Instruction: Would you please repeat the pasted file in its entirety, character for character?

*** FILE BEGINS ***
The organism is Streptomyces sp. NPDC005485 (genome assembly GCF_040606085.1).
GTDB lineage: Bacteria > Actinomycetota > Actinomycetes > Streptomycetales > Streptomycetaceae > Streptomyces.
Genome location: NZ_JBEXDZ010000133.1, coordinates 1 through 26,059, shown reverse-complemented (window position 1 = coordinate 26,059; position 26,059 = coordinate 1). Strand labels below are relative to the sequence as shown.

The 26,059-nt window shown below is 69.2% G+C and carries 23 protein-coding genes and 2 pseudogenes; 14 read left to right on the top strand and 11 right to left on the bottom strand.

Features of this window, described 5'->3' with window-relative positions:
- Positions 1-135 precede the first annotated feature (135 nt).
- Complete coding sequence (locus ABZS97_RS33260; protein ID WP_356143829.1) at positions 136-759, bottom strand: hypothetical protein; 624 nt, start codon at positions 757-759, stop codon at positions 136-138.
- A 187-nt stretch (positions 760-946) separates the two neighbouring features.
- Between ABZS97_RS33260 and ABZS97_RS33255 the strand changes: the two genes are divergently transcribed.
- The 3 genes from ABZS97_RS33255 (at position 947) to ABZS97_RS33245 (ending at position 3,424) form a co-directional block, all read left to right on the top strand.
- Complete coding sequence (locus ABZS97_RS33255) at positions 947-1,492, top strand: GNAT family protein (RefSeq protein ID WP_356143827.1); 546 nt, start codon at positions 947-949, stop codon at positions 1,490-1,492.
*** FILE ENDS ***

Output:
The organism is Streptomyces sp. NPDC005485 (genome assembly GCF_040606085.1).
GTDB lineage: Bacteria > Actinomycetota > Actinomycetes > Streptomycetales > Streptomycetaceae > Streptomyces.
Genome location: NZ_JBEXDZ010000133.1, coordinates 1 through 26,059, shown reverse-complemented (window position 1 = coordinate 26,059; position 26,059 = coordinate 1). Strand labels below are relative to the sequence as shown.

The 26,059-nt window shown below is 69.2% G+C and carries 23 protein-coding genes and 2 pseudogenes; 14 read left to right on the top strand and 11 right to left on the bottom strand.

Features of this window, described 5'->3' with window-relative positions:
- Positions 1-135 precede the first annotated feature (135 nt).
- Complete coding sequence (locus ABZS97_RS33260; protein ID WP_356143829.1) at positions 136-759, bottom strand: hypothetical protein; 624 nt, start codon at positions 757-759, stop codon at positions 136-138.
- A 187-nt stretch (positions 760-946) separates the two neighbouring features.
- Between ABZS97_RS33260 and ABZS97_RS33255 the strand changes: the two genes are divergently transcribed.
- The 3 genes from ABZS97_RS33255 (at position 947) to ABZS97_RS33245 (ending at position 3,424) form a co-directional block, all read left to right on the top strand.
- Complete coding sequence (locus ABZS97_RS33255) at positions 947-1,492, top strand: GNAT family protein (RefSeq protein ID WP_356143827.1); 546 nt, start codon at positions 947-949, stop codon at positions 1,490-1,492.